Duncan v. State

CourtAlabama Court of Criminal Appeals
Writing for the CourtMcMILLAN.
Citation827 So.2d 838
PartiesTrace Royal DUNCAN v. STATE.
Decision Date17 September 1999

827 So.2d 838

Trace Royal DUNCAN


Court of Criminal Appeals of Alabama.

September 17, 1999.

Rehearing Denied December 3, 1999.

827 So.2d 840
Joe W. Morgan, Jr., Birmingham, for appellant

Bill Pryor, atty. gen., and Michael B. Billingsley, asst. atty. gen., for appellee.

McMILLAN, Judge.

The appellant, Trace Royal Duncan, was charged in a two-count indictment with the capital murder of Vicki Deblieux. Count I of the indictment charged the appellant with the capital offense of murder committed during a kidnapping in the first degree, see § 13A-5-40(a)(1), Ala.Code 1975. Count II of the indictment charged the appellant with the capital offense of murder committed during a robbery in the first degree, see § 13A-5-40(a)(2), Ala. Code 1975. The jury found the appellant guilty on both counts of the indictment and returned an advisory verdict recommending the death penalty, by a vote of 10 to 2. A separate sentencing hearing was held before the trial court, after which the appellant was sentenced to death by electrocution.

The trial court made the following findings of fact concerning the offense:

"On the night of February 21, 1994, Vicki Deblieux, age 37, was dropped off by a friend on [interstate highway] I-59 near Chattanooga, Tennessee, to hitchhike to her mother's home in Louisiana.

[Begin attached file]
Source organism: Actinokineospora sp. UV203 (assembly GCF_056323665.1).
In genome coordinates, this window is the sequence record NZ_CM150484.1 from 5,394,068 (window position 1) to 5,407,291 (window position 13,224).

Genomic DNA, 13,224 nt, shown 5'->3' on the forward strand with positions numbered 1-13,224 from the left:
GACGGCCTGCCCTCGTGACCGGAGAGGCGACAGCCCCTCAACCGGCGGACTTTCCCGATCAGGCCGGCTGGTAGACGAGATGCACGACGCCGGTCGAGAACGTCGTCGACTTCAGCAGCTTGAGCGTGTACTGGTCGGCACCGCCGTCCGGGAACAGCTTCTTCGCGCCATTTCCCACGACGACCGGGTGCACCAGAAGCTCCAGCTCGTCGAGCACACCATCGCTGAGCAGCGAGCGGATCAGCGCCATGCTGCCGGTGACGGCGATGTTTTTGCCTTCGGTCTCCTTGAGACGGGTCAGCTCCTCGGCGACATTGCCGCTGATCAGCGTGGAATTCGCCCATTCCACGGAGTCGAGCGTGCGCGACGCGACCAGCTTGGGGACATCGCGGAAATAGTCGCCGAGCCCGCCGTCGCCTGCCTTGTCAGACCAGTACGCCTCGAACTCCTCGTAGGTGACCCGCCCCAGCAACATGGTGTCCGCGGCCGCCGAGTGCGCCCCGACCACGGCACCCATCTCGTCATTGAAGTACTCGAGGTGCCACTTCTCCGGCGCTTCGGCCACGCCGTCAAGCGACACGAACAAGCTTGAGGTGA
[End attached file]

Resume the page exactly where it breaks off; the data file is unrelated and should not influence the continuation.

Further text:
"Four teenagers, the defendant, Kenny Loggins, Dale Grayson, and Louis Mangione, all who had been drinking
827 So.2d 841
alcohol and smoking marijuana, saw her hitchhiking on I-59 at the Trussville exit in Jefferson County, Alabama. They offered to take her to Louisiana; despite her protests, they took her to a wooded area, on the pretense of picking up another vehicle.
"After arriving there, one of them hit her in the head, she ran and Loggins and Grayson gave chase. They tackled her, and along with the defendant, who was wearing boots, kicked and stomped her in the head and body for 30 minutes until she died.
"They then put her body in the back of a pickup truck and took her and her luggage to Bald Rock Mountain; after removing her clothing and playing with her body they threw her off a cliff.
"They then went to a car wash in Pell City to wash the blood out of the truck. After rummaging through her luggage they hid the luggage in the woods.